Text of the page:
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Balyasny Is Building Physical Natural Gas and Power Business in Europe – BNN Bloomberg



(Bloomberg) — Balyasny Asset Management is setting up a unit to trade physical natural gas and power in Denmark in a bid to generate more profit from its growing commodities business, people familiar with the matter said. 

The firm is still building out the portfolio and systems and registering itself as a counterparty to allow it to trade with entities including Transmission System Operators, one of the people said. The hedge fund plans to be actively trading and expanding in the space over the next 18 to 24 months, one of the people said.

Balyasny hired Kristian Junker as a senior portfolio manager to oversee the buildout, the people said. The firm, which manages about $21 billion in assets, has about 14 portfolio managers in commodities now, said one of the people, who asked not to be named because the information is private. A representative for Balyasny declined to comment. 

Natural gas and power trading has been a massive windfall for both merchant traders and multistrategy hedge funds such as Balyasny, particularly in the aftermath of Russia’s invasion of Ukraine. Citadel made more than $4 billion last year, driven in part by its merchant trading business, which handles physical natural gas and other commodities.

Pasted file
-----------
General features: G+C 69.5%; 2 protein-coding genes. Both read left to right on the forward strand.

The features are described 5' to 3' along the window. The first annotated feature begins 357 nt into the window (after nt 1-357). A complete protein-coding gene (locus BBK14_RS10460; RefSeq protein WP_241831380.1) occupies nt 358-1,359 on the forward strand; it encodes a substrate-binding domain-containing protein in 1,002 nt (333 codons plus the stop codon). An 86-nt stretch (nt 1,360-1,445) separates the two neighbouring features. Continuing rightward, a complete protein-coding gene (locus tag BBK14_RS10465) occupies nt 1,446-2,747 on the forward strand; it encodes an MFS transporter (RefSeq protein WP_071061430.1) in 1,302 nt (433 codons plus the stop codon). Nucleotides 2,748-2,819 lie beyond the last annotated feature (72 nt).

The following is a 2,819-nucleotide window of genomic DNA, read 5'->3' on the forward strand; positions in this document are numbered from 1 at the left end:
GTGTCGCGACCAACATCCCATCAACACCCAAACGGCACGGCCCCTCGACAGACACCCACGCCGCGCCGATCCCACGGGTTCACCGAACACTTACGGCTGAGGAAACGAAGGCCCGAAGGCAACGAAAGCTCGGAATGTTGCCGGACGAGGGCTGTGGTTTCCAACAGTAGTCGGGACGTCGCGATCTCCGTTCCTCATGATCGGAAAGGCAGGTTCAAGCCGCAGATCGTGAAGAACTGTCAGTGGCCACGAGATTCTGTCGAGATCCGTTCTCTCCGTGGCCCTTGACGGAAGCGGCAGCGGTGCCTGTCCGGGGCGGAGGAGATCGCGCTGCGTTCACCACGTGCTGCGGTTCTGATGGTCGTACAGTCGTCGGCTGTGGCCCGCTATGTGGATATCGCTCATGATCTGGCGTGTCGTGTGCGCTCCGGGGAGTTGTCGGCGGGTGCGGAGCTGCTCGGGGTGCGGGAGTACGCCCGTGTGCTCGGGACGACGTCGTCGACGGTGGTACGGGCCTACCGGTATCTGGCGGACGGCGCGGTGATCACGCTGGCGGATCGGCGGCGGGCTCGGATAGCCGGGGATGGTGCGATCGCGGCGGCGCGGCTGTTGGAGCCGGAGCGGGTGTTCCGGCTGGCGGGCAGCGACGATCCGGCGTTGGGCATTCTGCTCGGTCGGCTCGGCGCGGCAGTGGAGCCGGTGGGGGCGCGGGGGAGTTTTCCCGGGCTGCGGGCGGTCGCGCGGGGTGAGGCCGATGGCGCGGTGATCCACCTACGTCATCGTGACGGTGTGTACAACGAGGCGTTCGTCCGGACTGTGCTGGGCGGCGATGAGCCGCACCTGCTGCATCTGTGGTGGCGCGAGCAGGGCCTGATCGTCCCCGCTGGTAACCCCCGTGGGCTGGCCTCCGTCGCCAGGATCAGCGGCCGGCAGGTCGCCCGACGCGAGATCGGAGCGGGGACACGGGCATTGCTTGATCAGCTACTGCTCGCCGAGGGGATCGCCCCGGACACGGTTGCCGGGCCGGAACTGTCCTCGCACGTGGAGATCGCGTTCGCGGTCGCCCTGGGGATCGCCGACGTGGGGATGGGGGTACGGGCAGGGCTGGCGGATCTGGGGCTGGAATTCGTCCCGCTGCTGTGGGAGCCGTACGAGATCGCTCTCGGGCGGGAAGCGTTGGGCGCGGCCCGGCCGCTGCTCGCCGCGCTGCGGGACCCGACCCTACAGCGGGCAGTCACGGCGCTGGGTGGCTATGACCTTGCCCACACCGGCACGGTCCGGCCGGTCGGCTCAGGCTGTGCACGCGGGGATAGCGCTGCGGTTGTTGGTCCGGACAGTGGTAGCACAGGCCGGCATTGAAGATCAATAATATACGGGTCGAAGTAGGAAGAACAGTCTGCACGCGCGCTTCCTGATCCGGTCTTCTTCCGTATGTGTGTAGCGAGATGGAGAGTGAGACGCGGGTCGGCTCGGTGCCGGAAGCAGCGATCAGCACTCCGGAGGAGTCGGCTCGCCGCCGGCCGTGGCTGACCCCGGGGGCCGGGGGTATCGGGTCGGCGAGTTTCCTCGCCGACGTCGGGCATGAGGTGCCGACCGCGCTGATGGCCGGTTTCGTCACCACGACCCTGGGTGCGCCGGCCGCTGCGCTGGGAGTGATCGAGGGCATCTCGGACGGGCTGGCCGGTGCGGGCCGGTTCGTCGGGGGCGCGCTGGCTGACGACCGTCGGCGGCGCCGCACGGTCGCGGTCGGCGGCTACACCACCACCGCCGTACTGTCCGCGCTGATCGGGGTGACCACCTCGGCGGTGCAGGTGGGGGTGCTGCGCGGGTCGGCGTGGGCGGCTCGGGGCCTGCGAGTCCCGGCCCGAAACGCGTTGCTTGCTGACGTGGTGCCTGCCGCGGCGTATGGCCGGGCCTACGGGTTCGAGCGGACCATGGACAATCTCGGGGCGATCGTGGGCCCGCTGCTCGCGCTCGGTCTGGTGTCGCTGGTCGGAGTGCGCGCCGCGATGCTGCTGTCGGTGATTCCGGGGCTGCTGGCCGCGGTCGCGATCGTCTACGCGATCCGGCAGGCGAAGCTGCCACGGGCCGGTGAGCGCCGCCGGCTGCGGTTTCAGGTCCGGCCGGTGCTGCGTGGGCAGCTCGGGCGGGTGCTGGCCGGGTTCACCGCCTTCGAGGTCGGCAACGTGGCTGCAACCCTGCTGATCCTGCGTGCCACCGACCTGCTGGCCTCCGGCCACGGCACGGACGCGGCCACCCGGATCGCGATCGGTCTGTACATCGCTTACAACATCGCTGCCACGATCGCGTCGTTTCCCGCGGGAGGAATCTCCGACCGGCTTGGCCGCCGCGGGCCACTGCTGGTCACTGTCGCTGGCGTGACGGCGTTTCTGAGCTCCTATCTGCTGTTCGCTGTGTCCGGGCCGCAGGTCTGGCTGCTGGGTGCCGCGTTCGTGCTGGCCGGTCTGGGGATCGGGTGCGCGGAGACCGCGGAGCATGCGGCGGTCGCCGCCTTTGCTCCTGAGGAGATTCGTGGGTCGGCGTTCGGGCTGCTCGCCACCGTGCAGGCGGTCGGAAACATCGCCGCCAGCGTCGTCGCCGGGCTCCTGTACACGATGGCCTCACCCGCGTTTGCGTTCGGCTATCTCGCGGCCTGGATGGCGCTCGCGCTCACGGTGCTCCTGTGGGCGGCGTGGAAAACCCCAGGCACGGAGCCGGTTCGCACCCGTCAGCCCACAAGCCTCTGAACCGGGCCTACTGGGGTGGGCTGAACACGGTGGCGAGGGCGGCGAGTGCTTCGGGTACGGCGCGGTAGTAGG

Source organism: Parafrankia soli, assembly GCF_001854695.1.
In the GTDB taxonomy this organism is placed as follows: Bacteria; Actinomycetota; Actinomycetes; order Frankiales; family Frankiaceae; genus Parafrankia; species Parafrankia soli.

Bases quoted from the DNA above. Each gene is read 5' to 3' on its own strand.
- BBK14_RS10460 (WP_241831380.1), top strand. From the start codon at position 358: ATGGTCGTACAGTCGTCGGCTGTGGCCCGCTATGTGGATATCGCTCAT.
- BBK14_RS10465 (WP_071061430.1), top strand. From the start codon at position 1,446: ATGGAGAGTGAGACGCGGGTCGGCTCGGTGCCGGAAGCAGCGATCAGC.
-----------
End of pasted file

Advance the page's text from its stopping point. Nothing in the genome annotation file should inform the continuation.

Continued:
Read More: Citadel Made More Than $4 Billion From Commodities in 2023

Physical trading allows firms to take advantage of more arbitrage opportunities by storing and transporting commodities, in addition to trading financial instruments linked to them. The businesses can also act as a natural hedge to financial trading, potentially reducing risks.

In Denmark, Balyasny added two people last year to plan a strategy to trade power. The country has become a major hub for power-trading firms such as Energi Danmark A/S and Danske Commodities A/S. Other funds, such as Qube Research & Technologies Ltd. are also exploring physical gas trading.

Balyasny began beefing up commodities about four years ago and hired Dan Deighton in 2022 to lead the effort. Commodities have since grown to be a key driver of returns across the firm and now make up about 12% of the fund’s capital allocation, one of the people said. 

The firm returned about 2.4% overall last year as wrong-way equity bets hurt performance while macroeconomic and commodity wagers produced gains, Bloomberg reported. Since inception, the firm has averaged about 12% annual returns, a person familiar with the matter said. 

Asia is also an area of focus for Balyasny. The firm has added natural gas and power traders and is expanding its metals business in the region, a major demand center for raw materials such as copper, iron ore and nickel. Balyasny has hired two portfolio managers in Hong Kong and Singapore, respectively, according to people familiar with the matter. One of them is Wei Jie Tan, who is in charge of the firm’s metals and bulks trading out of Singapore. 

The hedge fund giant trades metals derivatives, including for copper, platinum, nickel and European steel, the people said. It also trades bulk commodities, including iron ore. It doesn’t plan to trade physical metals, the people said.

The firm sees metals as more of a tactical trade than a bet on a long-term commodities super cycle, the people said, adding that the metals team has about eight people globally.

Last year, a series of metals traders left hedge funds including Balyasny as a lack of volatility meant funds had limited opportunities to profit. 

–With assistance from Anna Shiryaevskaya, Isis Almeida and Alfred Cang.

©2024 Bloomberg L.P.

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